# CodeWalrus

## Development => Calculators => Calc Projects, Programming & Tutorials => Topic started by: SopaXorzTaker on March 17, 2017, 06:19:23 pm

Title: [84+ce] Orbit84
Post by: SopaXorzTaker on March 17, 2017, 06:19:23 pm
Hey guys!
I've been developing the program for two weeks now, and it's really exciting.
Orbit84 allows you to see where the satellites are in real time!
This program still has some little bugs, so please report them if you find any.

(https://img.ourl.ca/screenshot2-1.png)

This program will display the orbit of any satellite on a beautiful Earth map borrowed from NASA ;).
I am pretty lazy to group the files together using the buggy TiLP beta, so I am including the program itself and the .8ca image file which you need to install if you want the map background.

The program uses the old SGP algorithm from the Department of Defense. TI-BASIC is pretty slow, and I was lazy to read through 400 lines of Fortran to implement a better one (SGP4) instead, which would be even slower.

Known bugs: the first step after starting the program displays invalid values.

To use the program, you'll need a set of Two-Line Elements, which is an ancient format still used for describing satellite orbit.
This data can be obtained from https://celestrak.com/NORAD/elements/.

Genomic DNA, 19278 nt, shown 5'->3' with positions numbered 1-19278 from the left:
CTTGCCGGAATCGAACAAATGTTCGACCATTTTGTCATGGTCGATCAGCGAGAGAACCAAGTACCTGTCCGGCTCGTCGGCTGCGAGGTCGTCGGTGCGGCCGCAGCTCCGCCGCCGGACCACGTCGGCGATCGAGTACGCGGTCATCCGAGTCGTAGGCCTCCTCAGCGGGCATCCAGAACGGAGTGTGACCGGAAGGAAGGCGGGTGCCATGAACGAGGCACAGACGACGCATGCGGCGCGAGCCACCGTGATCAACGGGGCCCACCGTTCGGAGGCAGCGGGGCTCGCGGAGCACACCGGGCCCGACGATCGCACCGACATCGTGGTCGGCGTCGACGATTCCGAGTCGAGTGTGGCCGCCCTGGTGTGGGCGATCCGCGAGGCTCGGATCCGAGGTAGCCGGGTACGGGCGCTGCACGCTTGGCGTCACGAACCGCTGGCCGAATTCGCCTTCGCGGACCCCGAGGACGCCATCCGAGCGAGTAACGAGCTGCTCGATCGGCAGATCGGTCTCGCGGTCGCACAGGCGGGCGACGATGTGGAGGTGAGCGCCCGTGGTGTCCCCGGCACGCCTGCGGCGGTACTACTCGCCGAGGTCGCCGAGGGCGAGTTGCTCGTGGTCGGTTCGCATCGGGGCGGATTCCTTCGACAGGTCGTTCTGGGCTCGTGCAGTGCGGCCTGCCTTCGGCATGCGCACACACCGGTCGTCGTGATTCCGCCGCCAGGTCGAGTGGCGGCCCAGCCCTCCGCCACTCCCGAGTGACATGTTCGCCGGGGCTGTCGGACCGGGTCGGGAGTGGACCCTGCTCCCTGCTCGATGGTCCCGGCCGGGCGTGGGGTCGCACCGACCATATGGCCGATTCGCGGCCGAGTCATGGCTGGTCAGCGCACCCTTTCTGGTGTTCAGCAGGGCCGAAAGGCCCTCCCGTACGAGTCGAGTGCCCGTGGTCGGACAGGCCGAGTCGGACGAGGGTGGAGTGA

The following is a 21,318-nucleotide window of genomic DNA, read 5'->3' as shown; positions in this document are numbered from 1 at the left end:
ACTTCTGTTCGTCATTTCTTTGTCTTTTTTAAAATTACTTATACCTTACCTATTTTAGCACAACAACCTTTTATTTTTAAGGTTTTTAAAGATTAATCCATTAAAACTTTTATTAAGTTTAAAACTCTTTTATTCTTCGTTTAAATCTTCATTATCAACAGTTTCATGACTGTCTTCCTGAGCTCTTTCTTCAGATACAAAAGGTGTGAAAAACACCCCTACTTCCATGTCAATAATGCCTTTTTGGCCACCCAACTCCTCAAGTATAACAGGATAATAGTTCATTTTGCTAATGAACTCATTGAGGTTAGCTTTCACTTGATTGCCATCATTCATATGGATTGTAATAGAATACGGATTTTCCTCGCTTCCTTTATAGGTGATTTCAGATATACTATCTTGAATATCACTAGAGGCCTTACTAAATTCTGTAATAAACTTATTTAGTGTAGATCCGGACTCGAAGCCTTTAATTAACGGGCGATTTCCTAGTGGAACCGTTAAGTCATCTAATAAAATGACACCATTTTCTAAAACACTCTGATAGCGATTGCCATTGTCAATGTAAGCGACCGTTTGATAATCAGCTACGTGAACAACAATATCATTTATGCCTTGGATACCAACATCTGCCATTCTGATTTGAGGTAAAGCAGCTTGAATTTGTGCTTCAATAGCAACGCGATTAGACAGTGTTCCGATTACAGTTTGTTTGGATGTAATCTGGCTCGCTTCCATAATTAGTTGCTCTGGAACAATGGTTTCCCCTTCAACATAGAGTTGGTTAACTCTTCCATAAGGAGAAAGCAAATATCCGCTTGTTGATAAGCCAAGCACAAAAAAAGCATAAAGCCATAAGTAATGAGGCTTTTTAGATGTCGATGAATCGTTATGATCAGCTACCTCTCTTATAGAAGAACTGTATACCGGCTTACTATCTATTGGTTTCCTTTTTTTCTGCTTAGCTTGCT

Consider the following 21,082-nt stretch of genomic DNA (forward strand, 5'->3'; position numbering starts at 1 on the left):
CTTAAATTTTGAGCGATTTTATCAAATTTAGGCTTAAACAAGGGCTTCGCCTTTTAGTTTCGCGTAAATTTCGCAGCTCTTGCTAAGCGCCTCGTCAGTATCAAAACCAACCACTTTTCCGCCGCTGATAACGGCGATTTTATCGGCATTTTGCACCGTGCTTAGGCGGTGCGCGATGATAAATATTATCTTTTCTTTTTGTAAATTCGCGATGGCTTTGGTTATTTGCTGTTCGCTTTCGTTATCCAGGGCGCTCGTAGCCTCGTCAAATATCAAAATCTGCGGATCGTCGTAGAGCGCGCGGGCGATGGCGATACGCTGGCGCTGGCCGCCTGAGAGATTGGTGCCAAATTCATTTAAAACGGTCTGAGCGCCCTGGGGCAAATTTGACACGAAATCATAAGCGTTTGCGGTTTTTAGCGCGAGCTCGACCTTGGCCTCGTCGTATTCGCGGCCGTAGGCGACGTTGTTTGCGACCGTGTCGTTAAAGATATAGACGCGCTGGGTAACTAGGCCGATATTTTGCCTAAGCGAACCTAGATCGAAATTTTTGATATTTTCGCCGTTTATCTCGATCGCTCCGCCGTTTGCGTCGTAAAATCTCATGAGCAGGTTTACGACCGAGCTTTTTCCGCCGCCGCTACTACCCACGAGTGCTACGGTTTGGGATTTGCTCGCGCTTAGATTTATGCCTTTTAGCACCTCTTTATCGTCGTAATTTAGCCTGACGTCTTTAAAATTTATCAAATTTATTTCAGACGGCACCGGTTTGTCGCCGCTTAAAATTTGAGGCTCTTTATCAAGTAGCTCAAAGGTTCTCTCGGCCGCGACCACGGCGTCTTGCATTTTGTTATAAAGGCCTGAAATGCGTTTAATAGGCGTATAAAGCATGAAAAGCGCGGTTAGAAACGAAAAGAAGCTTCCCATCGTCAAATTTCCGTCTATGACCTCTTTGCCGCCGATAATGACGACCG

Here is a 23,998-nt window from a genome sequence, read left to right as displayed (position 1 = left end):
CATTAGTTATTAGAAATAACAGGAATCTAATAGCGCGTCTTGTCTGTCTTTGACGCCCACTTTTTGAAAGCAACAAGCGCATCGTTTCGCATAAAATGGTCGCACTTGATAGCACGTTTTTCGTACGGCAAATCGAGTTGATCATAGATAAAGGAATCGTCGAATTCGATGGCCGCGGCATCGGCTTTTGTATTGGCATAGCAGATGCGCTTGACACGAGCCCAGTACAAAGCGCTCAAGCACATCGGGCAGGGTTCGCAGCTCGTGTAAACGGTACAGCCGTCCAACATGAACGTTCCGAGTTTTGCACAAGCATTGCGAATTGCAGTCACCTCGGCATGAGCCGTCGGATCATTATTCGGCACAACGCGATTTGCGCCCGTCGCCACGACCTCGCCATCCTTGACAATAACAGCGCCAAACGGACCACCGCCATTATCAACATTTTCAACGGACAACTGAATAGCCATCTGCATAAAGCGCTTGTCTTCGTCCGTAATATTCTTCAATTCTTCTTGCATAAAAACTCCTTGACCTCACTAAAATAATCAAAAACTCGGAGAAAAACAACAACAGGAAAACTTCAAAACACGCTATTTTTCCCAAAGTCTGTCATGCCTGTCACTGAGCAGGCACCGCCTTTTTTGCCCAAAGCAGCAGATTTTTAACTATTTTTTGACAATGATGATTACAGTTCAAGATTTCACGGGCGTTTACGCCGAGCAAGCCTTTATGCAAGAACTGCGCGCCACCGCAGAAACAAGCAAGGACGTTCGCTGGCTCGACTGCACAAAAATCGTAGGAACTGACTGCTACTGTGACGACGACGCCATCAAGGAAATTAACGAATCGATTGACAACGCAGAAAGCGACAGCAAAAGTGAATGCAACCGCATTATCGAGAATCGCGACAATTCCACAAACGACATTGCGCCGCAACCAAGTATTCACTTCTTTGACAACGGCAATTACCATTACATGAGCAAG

The text files on the page above contain the data, which consists of three-line groups, for example:
Code: [Select]
`ISS (ZARYA)             1 25544U 98067A   17075.95152778  .00001773  00000-0  33947-4 0  99922 25544  51.6434 138.0748 0007006 301.6640  60.9310 15.54215659 47417`
It'll ask you to enter the data, enter the last two lines (starting with 1 and 2, without the first name line) exactly as you see them, preserving the number of spaces between the digits. Press [enter] between each of the lines. If the program tells you that the length is incorrect, you might have missed a symbol, and have to retype the last line you entered again.
Then, enter your latitude and longitude, also you can safely set the Altitude parameter to zero.

Now, the program should be displaying the orbit of the satellite in real-time, with a ground track plot.
The two lines at the top left side of the graph screen show the azimuth and elevation of the satellite. When the elevation line is green, the satellite is visible (above you).

Of course, you must set the calculator's clock to UTC time and date first, as that is assumed in the calculations.
When running the program after it has been first run, you'll be asked if you want to update the TLE data. You can answer "No" if you want to keep the existing data. Keep in mind that you should update the TLE every week so that the data stays valid.

I'd be glad to hear your ideas for improvement of the program!  :)
Title: Re: Orbit84
Post by: xlibman on March 18, 2017, 05:00:20 pm
Would there be a way to make it so that the amount of spaces between each number doesn't matter, or do the number of spaces inside the data actually matters? Because it can be very hard to manually copy such long data by hand from a website that doesn't use monospaced fonts without forgetting one space or adding an extra one by accident.